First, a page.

I coin the term “meaningful understanding” to describe the functional Fourth Amendment methodology by which courts sometimes accommodate law‐enforcement needs, fears, and even mistakes. The enterprise is admirable, but there is a dark side: a judge cannot understand meaningfully a reasonable officer in his particular situation without concurrently tolerating an otherwise impermissible intrusion upon autonomy. The officer enjoys a piecemeal exception that the individual experiences as a piecemeal (and often unanticipated) burden. In this way, meaningful understanding works to excuse unexpected coercion. The individual is left unfairly surprised—unable to plan a law‐abiding life consistent with the promise of the legality principle.

This troubling state of affairs arises most often in the context of order‐maintenance policing. Street encounters are fast‐moving and understandably unpredictable. In such circumstances, officers may end up deviating unforeseeably from the usual rules, confounding the capacity of pedestrians and motorists to comprehend the scope of state power and the quality of individual rights. We need not look far to find tragic real world examples. I discuss several, including the traffic stop and arrest of Sandra Bland, a motorist whose subsequent death in a jail cell became a focus of the legal and social justice movement known as “Black Lives Matter.”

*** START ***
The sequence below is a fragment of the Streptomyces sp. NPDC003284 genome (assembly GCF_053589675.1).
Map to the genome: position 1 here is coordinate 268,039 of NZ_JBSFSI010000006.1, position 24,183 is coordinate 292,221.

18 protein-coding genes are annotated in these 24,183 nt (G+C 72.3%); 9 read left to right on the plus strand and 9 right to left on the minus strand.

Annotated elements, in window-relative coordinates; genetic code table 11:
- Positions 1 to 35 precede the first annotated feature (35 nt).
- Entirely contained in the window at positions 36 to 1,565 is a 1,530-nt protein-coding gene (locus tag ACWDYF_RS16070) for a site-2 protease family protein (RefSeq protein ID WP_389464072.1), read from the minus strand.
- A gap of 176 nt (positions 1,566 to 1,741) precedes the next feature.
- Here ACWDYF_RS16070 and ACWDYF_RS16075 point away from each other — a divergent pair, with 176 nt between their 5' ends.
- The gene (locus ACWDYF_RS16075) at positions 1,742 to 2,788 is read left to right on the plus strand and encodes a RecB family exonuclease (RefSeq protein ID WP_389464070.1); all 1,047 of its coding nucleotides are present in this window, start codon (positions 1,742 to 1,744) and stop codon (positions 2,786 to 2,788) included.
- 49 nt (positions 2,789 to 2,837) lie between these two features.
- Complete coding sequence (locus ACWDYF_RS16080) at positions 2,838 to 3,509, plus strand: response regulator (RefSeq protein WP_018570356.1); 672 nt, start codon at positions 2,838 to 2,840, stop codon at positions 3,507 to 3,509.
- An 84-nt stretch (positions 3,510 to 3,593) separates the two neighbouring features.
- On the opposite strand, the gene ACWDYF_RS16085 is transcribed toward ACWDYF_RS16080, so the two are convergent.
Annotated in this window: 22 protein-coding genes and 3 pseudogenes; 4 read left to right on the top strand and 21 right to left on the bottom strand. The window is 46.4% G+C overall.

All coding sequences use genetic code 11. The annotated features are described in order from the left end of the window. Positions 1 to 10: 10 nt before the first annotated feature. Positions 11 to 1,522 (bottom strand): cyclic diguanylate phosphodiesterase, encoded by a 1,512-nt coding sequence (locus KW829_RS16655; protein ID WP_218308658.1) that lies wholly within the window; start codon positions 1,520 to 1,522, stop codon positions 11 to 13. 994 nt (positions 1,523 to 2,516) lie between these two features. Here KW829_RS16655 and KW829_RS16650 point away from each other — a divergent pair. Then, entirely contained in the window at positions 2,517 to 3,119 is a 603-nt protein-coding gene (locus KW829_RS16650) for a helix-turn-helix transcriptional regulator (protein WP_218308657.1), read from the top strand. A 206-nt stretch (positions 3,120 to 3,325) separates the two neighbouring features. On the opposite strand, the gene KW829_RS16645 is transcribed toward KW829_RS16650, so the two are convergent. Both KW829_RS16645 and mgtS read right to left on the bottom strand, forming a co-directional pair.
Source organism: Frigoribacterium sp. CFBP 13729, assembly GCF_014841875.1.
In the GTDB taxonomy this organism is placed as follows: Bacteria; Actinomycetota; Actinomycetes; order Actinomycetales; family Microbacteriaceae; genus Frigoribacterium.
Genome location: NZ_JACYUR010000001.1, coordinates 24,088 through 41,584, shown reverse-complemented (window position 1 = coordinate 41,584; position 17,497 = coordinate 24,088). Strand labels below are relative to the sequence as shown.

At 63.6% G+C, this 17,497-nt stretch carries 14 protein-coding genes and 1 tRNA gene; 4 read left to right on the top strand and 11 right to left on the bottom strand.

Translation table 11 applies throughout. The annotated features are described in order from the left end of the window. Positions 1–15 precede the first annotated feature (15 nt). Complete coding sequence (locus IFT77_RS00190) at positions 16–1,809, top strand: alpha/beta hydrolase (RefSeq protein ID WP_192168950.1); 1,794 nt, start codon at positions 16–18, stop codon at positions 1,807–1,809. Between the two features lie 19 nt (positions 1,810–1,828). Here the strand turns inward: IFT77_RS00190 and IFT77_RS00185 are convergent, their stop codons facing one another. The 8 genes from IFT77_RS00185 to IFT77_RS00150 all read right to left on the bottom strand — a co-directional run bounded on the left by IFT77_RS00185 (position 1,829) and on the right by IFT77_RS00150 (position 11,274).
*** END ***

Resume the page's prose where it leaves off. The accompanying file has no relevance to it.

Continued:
The jurisprudential path forward, however, is not to command greater fidelity to formal Fourth Amendment rules, but instead to try within limits to understand much more. In this vein, Jeremy Waldron has described a “procedural” conception of legality, characterized by “modes of argumentation” capacious enough to bring all reasonable sides of the story to bear. The goal is ambitious. But the Article concludes with a modest and viable set of doctrinal reforms to better pursue meaningful understanding—articulated and evaluated bilaterally.


Blacklisting Foreign Terrorist Organizations

Justin S. Daniel

Designations of Foreign Terrorist Organizations (FTO) by the Secretary of State under Section 1189 of the Antiterrorism and Effective Death Penalty Act of 1996 provide a key means of thwarting global terror networks by isolating and stigmatizing such groups, and by depriving them of financial and human support. This Comment examines the role of classified information in the FTO designation process and analyzes whether the Secretary’s reliance on classified information—to which designated FTOs do not have access—comports with the Due Process Clause of the Fifth Amendment, particularly when the classified record is essential to the Secretary’s determination.

To answer that question, this Comment first traces a series of cases in the U.S. Court of Appeals for the District of Columbia Circuit, the tribunal charged with hearing challenges to FTO designations, and argues that—notwithstanding statements by the court evincing a reluctance to resolve the issue—D.C. Circuit precedent has likely foreclosed access to the classified record by designated groups, even when the information withheld is essential to the Secretary’s designation decision.

This Comment then presents a constitutional due process analysis and argues that—because Section 1189 targets foreign (as opposed to domestic) organizations, which must establish substantial connections with the U.S. to receive due process protection—courts should be reluctant to grant FTOs constitutional protection for interests divorced from the contacts used to establish U.S. presence. Finally, this Comment ventures a comparative analysis by looking to a Cold War–era scheme similar to Section 1189 and to the contemporary cases dealing with habeas corpus in the terrorist detainment context.